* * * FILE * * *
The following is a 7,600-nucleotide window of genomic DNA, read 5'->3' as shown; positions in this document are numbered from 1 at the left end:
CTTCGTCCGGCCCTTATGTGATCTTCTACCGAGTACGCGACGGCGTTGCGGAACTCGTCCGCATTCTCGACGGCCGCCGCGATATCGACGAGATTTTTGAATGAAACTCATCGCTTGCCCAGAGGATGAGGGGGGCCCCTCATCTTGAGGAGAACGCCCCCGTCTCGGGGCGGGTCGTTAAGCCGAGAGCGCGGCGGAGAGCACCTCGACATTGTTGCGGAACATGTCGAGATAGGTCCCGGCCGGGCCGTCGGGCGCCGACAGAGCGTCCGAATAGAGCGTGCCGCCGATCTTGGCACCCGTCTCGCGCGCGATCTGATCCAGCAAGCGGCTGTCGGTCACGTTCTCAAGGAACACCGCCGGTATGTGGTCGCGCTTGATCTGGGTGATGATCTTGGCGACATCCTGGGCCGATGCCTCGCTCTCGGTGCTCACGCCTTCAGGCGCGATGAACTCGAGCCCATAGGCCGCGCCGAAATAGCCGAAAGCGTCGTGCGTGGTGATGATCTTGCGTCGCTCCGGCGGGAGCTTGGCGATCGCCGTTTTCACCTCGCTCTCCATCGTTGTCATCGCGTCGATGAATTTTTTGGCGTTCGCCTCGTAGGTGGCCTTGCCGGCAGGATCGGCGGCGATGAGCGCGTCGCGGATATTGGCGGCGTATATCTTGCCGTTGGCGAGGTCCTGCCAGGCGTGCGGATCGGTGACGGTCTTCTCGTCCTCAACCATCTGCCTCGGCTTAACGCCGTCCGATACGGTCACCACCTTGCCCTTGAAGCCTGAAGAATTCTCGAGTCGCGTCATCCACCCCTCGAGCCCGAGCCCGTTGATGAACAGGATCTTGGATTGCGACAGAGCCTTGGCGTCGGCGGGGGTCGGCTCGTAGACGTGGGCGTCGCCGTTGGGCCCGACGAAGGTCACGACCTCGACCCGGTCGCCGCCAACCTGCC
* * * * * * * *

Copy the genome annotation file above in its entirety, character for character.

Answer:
The following is a 7,600-nucleotide window of genomic DNA, read 5'->3' as shown; positions in this document are numbered from 1 at the left end:
CTTCGTCCGGCCCTTATGTGATCTTCTACCGAGTACGCGACGGCGTTGCGGAACTCGTCCGCATTCTCGACGGCCGCCGCGATATCGACGAGATTTTTGAATGAAACTCATCGCTTGCCCAGAGGATGAGGGGGGCCCCTCATCTTGAGGAGAACGCCCCCGTCTCGGGGCGGGTCGTTAAGCCGAGAGCGCGGCGGAGAGCACCTCGACATTGTTGCGGAACATGTCGAGATAGGTCCCGGCCGGGCCGTCGGGCGCCGACAGAGCGTCCGAATAGAGCGTGCCGCCGATCTTGGCACCCGTCTCGCGCGCGATCTGATCCAGCAAGCGGCTGTCGGTCACGTTCTCAAGGAACACCGCCGGTATGTGGTCGCGCTTGATCTGGGTGATGATCTTGGCGACATCCTGGGCCGATGCCTCGCTCTCGGTGCTCACGCCTTCAGGCGCGATGAACTCGAGCCCATAGGCCGCGCCGAAATAGCCGAAAGCGTCGTGCGTGGTGATGATCTTGCGTCGCTCCGGCGGGAGCTTGGCGATCGCCGTTTTCACCTCGCTCTCCATCGTTGTCATCGCGTCGATGAATTTTTTGGCGTTCGCCTCGTAGGTGGCCTTGCCGGCAGGATCGGCGGCGATGAGCGCGTCGCGGATATTGGCGGCGTATATCTTGCCGTTGGCGAGGTCCTGCCAGGCGTGCGGATCGGTGACGGTCTTCTCGTCCTCAACCATCTGCCTCGGCTTAACGCCGTCCGATACGGTCACCACCTTGCCCTTGAAGCCTGAAGAATTCTCGAGTCGCGTCATCCACCCCTCGAGCCCGAGCCCGTTGATGAACAGGATCTTGGATTGCGACAGAGCCTTGGCGTCGGCGGGGGTCGGCTCGTAGACGTGGGCGTCGCCGTTGGGCCCGACGAAGGTCACGACCTCGACCCGGTCGCCGCCAACCTGCC